YouTube rewards watch time (actual time, not percent of video watched as is often claimed). YouTube wants people to watch a video and see the ads. And then they want people to watch another video, and another, and so-on. Videos do that encourage this behavior from viewers YouTube will reward with better suggestion and placement on home pages and side-bars. Videos that don't encourage this behavior (eg, by driving views away from YouTube to another website or by being short or boring) will not be pushed by YouTube to the hallowed grounds of the Home page.

So now let's look at the alt-right on YouTube. They are unconsciously doing a few things that the YouTube algorithm really likes. They also benefit from having an audience that YouTube likes. The first thing these channels do is produce long videos - this allows watch time to flourish if viewers will stick around. Longer videos means more chances for the creator to put ads in, and more chance for YouTube to profit (Note, typically ads must be at least 7 minutes apart, and having a poke around a few alt-righters they do use 3 or more ads where they can. Not as many seem monetize as I would have thought, however, so I'm actually wondering if a few are banned from doing so).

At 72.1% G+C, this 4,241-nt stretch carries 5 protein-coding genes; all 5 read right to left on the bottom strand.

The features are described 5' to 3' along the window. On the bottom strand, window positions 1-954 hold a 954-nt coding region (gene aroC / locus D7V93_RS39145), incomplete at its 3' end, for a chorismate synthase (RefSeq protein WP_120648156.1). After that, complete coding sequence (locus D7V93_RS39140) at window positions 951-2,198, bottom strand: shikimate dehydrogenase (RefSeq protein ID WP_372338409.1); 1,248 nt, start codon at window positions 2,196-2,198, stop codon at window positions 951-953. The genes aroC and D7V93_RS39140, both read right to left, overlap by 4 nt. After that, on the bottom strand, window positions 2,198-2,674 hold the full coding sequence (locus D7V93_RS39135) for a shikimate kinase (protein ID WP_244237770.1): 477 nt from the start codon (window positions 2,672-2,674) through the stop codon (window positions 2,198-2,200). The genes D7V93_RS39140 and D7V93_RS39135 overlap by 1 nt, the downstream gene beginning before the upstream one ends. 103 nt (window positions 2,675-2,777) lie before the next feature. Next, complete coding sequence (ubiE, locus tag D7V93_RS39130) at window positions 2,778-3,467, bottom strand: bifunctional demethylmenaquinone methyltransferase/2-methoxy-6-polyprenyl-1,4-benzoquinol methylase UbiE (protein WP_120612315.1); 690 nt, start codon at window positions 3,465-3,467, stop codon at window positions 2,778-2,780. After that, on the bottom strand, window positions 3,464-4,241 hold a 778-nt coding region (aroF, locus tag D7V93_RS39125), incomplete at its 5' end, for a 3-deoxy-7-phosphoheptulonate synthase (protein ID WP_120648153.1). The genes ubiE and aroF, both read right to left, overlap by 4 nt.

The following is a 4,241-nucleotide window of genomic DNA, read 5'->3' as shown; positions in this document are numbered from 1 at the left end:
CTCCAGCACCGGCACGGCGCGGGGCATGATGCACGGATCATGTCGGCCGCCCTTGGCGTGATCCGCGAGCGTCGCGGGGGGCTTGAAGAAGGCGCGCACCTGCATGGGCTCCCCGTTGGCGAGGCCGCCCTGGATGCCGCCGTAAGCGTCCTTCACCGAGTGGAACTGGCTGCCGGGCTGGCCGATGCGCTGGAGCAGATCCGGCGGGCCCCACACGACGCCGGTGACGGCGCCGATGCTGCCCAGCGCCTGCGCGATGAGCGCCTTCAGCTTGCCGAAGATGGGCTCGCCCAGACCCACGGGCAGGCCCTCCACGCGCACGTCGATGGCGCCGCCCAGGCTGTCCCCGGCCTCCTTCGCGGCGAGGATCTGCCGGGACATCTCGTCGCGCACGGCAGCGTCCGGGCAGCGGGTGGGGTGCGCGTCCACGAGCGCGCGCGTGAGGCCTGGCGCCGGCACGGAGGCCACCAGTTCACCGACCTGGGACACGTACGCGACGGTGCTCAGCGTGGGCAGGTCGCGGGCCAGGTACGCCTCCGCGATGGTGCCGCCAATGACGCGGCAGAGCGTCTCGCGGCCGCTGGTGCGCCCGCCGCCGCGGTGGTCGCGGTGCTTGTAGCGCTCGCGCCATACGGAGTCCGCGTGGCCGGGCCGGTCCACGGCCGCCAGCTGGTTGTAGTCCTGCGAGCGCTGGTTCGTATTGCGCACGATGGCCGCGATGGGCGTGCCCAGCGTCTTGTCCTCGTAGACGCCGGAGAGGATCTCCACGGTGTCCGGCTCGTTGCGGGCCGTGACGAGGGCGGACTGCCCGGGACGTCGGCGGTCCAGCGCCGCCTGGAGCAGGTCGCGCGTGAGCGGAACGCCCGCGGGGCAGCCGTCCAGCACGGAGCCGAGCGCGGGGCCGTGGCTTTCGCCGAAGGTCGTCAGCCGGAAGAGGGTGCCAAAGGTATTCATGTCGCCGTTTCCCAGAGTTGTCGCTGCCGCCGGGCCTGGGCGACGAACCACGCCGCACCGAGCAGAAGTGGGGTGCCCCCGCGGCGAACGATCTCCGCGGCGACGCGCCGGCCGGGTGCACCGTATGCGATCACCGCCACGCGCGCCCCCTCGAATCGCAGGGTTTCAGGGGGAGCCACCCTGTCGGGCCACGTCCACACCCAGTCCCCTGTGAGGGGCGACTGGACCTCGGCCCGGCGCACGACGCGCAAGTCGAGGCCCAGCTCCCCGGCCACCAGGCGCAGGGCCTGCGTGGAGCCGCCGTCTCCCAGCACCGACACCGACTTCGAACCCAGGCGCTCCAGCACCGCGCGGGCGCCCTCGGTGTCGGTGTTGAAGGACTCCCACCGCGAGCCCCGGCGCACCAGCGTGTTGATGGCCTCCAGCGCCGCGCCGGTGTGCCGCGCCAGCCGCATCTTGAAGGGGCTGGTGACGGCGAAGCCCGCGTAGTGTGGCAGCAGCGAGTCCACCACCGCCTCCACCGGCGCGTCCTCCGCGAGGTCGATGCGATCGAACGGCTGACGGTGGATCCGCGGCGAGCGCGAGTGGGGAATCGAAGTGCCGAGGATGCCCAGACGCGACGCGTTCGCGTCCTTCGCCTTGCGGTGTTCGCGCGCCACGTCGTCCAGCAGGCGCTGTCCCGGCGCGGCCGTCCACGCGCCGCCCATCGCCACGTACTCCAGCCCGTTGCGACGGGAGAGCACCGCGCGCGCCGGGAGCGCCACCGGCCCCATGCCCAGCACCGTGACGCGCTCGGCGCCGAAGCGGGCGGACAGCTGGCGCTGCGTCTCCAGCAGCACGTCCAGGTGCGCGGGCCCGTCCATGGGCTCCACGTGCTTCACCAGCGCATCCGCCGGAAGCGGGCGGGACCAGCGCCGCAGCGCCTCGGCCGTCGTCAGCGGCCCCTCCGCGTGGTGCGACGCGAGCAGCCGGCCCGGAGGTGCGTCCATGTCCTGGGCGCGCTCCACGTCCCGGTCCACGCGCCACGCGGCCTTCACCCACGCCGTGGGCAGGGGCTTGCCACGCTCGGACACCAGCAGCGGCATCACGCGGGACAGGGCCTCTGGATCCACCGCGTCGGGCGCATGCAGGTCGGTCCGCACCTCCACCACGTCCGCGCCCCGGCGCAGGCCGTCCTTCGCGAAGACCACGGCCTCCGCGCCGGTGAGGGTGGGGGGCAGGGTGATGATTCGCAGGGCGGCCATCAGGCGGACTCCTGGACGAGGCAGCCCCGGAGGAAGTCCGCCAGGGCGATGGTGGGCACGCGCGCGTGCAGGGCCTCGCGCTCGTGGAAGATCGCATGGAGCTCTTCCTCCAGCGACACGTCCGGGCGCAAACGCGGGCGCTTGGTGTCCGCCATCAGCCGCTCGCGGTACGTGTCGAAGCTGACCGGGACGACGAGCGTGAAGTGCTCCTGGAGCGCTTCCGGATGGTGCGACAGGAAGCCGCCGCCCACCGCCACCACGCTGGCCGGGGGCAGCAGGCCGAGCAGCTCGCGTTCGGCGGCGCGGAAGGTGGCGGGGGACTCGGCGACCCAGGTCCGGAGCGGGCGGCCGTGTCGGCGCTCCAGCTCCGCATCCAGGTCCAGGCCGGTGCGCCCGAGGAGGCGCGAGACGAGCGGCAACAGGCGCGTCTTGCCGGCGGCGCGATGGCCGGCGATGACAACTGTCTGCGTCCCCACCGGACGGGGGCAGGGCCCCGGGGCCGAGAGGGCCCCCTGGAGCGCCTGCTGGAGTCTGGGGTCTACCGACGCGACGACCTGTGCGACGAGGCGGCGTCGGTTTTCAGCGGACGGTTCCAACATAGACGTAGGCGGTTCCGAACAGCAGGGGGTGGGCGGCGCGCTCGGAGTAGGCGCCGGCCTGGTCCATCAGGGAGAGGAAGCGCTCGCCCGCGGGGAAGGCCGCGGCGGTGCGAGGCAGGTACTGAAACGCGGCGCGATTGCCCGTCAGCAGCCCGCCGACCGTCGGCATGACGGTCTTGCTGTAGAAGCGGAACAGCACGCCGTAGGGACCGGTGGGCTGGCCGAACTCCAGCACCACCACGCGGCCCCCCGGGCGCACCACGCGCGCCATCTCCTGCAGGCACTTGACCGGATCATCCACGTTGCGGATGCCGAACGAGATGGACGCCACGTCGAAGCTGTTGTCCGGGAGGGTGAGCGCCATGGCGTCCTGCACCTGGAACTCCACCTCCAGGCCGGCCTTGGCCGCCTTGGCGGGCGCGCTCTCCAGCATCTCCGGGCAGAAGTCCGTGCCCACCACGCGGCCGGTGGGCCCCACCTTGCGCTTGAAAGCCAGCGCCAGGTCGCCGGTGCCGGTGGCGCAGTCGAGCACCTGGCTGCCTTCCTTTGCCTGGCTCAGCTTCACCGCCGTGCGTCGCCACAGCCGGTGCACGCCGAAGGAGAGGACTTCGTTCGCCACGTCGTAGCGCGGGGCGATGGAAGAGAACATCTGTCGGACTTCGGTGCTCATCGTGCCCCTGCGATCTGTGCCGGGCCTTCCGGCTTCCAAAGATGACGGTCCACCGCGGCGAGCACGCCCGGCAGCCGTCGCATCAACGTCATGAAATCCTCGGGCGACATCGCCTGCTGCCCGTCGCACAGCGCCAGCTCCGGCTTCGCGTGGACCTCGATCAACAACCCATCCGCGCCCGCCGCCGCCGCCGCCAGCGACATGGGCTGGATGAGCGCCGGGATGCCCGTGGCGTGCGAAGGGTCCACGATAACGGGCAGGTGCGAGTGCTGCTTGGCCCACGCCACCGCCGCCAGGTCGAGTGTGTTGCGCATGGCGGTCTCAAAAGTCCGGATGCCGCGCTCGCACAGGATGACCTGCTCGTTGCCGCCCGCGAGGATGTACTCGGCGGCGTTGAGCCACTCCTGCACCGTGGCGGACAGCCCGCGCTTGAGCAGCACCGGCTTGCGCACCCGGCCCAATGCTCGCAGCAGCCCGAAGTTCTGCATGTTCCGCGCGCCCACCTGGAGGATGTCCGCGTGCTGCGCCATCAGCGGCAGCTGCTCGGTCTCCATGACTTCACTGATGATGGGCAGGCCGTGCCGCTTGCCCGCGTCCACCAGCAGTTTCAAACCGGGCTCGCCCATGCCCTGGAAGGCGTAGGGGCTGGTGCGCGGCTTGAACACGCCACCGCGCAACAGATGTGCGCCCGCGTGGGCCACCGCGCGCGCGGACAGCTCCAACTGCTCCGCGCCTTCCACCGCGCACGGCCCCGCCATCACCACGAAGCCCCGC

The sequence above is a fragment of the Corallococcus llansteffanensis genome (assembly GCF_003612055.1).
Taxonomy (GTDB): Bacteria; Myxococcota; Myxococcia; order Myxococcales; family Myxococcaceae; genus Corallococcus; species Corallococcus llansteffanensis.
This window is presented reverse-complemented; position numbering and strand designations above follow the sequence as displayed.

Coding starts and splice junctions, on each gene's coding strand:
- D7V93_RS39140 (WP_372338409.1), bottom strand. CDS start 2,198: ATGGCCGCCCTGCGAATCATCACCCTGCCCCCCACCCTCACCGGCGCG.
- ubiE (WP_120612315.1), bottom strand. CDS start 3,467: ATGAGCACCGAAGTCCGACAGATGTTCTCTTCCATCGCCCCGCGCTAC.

The next thing that these 'Tubers enjoy are dedicated followers who, I'm expecting,watch most everything these people put out. I'm picking that their audience of young, reactionary males looking to get angry are the ideal YouTube ad consumer, 20s guys with some disposable cash, time on their hands, and an emotional itch to scratch. Further, the algorithm has probably discovered that you can keep serving up "X destroys liberal cucks!" videos (and so on) in the sidebar and this audience will keep watching them, one after the other, across the channels that put this stuff out.